by clicking on the page. A slider will appear, allowing you to adjust your zoom level. Return to the original size by clicking on the page again.
the page around when zoomed in by dragging it.
the zoom using the slider on the top right.
by clicking on the zoomed-in page.
by entering text in the search field and click on "In This Issue" or "All Issues" to search the current issue or the archive of back issues respectively.
by clicking on thumbnails to select pages, and then press the print button.
this publication and page.
displays a table of sections with thumbnails and descriptions.
displays thumbnails of every page in the issue. Click on a page to jump.
allows you to browse through every available issue.
GCN : February 2014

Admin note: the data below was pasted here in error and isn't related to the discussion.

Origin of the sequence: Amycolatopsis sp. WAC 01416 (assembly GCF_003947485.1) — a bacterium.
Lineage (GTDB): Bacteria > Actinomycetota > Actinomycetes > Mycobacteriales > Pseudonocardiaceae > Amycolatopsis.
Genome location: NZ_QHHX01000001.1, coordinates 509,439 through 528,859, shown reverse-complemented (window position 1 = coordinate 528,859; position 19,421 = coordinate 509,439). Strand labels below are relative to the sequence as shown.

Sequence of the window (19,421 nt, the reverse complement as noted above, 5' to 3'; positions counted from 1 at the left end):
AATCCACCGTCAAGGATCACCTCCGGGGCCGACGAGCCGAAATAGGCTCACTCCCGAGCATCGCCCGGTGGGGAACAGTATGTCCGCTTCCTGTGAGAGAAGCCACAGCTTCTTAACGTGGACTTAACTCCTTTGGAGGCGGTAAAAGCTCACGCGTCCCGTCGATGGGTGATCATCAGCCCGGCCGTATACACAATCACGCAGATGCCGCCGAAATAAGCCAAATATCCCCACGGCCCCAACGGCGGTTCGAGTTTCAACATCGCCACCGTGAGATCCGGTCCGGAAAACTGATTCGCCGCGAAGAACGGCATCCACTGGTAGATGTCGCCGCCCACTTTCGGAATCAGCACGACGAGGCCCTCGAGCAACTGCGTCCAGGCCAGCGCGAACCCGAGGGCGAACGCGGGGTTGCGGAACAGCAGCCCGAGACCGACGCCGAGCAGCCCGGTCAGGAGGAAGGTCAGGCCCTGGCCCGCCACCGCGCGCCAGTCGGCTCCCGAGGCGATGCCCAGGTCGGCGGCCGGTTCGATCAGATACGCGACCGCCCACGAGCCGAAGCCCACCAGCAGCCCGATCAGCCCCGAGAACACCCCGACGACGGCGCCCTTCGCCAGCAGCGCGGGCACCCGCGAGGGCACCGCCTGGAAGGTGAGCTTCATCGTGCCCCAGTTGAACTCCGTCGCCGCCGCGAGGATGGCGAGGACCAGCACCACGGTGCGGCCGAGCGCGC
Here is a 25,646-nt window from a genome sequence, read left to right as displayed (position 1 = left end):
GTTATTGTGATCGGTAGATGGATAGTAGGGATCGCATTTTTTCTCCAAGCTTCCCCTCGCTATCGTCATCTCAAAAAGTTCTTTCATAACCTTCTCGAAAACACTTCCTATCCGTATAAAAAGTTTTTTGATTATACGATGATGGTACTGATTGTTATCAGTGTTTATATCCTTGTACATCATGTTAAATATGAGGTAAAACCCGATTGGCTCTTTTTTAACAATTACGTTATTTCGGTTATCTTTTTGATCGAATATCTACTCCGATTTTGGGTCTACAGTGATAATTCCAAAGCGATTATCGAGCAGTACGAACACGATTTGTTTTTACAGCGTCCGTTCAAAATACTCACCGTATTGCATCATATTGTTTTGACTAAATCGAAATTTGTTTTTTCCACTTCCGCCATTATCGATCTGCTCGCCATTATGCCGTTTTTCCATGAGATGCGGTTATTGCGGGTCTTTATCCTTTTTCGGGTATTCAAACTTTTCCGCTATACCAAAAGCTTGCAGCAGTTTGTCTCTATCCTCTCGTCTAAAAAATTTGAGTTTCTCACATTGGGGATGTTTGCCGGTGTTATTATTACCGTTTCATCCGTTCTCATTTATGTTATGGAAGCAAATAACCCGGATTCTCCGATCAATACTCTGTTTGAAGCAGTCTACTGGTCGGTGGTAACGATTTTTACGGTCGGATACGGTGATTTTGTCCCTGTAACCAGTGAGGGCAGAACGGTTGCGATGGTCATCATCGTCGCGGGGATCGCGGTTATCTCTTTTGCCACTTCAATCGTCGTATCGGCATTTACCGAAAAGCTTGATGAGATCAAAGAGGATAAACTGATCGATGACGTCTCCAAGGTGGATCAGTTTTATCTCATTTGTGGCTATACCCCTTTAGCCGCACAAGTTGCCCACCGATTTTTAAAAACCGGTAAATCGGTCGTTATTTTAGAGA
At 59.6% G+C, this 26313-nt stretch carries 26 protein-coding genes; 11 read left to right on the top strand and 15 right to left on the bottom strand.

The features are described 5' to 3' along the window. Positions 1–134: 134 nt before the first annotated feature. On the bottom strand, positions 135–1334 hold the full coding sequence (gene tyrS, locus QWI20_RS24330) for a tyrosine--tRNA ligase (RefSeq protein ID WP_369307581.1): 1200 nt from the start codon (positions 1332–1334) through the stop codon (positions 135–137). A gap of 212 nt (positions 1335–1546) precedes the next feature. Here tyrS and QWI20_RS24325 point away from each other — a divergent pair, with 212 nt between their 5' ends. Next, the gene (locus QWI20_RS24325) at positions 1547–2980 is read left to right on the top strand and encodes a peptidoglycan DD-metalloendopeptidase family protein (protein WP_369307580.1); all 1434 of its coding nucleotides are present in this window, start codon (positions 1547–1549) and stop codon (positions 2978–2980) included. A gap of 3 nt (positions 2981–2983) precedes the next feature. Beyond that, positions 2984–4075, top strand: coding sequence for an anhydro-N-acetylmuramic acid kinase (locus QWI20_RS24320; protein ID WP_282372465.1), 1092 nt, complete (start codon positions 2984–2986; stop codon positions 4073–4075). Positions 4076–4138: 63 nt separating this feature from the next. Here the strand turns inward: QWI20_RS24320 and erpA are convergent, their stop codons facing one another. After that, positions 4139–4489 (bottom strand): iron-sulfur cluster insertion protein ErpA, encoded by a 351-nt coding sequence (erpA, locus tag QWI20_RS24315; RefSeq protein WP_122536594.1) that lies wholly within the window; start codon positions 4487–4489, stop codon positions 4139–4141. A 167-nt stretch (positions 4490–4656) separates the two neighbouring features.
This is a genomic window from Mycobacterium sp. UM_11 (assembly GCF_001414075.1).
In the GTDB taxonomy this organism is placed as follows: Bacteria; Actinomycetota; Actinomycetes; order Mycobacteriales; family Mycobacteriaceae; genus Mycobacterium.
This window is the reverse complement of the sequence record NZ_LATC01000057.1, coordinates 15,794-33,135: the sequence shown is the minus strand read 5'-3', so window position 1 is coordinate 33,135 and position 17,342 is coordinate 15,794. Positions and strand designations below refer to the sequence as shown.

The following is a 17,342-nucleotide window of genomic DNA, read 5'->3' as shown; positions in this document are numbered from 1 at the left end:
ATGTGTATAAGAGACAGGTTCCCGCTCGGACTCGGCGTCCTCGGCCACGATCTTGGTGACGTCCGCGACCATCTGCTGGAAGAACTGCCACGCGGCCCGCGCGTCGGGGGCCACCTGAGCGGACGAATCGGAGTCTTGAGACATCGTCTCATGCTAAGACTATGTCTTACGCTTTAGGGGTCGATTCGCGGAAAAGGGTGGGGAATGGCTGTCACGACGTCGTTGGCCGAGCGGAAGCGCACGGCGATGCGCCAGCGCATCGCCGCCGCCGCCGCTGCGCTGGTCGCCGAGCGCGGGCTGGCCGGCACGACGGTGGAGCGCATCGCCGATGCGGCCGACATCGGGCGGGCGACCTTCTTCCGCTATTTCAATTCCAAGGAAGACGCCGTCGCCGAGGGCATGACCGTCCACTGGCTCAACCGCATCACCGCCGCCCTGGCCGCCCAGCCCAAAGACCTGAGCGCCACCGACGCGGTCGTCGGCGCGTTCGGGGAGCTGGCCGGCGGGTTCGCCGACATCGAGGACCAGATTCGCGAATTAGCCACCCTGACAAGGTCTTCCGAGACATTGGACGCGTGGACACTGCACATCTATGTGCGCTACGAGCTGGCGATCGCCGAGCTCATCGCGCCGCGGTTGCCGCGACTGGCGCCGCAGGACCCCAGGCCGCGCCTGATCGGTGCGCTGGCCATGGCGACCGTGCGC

As more federal, state and local agencies experiment with data analytics, they're finding it more pro- ductive and less expensive to host their data in the cloud. In fact, they're even offloading the scrubbing and standardizing of data to analytics vendors offering sup- port for how to apply state-of-the-art data mining tactics to governmental problems. Among the agencies tapping business analytics as a cloud- based service are Los Angeles County, which uses hosted ana- lytics to detect fraud in public assistance programs. Another, the Louisiana Workforce Commission, is helping collect un- employment insurance taxes with a hosted fraud detection system. Military organizations are also using Web-based ana- lytics to monitor troop deployments, and intelligence agencies are deploying them to track social media. In short, cloud has become the de facto standard for mount- ing high production big data projects. "The outlook for 2014 is analytics in the cloud," said Shawn McCarthy, an IDC Govern- ment Insights research director. "Vendors are building large data centers for organizations that want to get their business analytics in the cloud. I'm anticipating that more people will want to do this because they don't need to be installing, main- taining, upgrading or patching their software." McCarthy predicts that mid-sized cities and counties will be the first to adopt cloud computing for analytics. "For smaller 18 GCN FEBRUARY 2014 • GCN.COM ANALTYICS MAKES THE CASE FOR PUBLIC SERVICE TURNAROUNDS Projects in Wake County, N.C., and Montreal show how a move to cloud and precision analytics lead to dramatic performance gains --- and lives saved. By Carolyn Du y Marsan